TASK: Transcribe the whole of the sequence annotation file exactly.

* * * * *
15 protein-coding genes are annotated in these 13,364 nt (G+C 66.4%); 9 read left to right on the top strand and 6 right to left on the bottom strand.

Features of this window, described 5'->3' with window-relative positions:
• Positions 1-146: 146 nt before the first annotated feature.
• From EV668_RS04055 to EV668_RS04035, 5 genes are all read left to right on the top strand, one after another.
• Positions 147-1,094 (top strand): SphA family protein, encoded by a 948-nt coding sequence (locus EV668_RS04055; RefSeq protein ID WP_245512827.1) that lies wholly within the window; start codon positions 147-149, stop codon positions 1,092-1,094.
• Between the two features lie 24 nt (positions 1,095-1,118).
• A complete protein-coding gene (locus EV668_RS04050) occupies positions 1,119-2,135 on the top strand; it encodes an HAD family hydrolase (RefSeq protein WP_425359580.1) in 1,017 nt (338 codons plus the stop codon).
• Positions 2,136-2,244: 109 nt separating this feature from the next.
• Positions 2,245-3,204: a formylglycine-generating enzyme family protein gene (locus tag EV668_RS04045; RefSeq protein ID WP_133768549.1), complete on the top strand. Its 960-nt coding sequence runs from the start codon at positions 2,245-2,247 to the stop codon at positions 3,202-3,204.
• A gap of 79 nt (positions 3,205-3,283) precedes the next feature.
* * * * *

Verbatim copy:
15 protein-coding genes are annotated in these 13,364 nt (G+C 66.4%); 9 read left to right on the top strand and 6 right to left on the bottom strand.

Features of this window, described 5'->3' with window-relative positions:
• Positions 1-146: 146 nt before the first annotated feature.
• From EV668_RS04055 to EV668_RS04035, 5 genes are all read left to right on the top strand, one after another.
• Positions 147-1,094 (top strand): SphA family protein, encoded by a 948-nt coding sequence (locus EV668_RS04055; RefSeq protein ID WP_245512827.1) that lies wholly within the window; start codon positions 147-149, stop codon positions 1,092-1,094.
• Between the two features lie 24 nt (positions 1,095-1,118).
• A complete protein-coding gene (locus EV668_RS04050) occupies positions 1,119-2,135 on the top strand; it encodes an HAD family hydrolase (RefSeq protein WP_425359580.1) in 1,017 nt (338 codons plus the stop codon).
• Positions 2,136-2,244: 109 nt separating this feature from the next.
• Positions 2,245-3,204: a formylglycine-generating enzyme family protein gene (locus tag EV668_RS04045; RefSeq protein ID WP_133768549.1), complete on the top strand. Its 960-nt coding sequence runs from the start codon at positions 2,245-2,247 to the stop codon at positions 3,202-3,204.
• A gap of 79 nt (positions 3,205-3,283) precedes the next feature.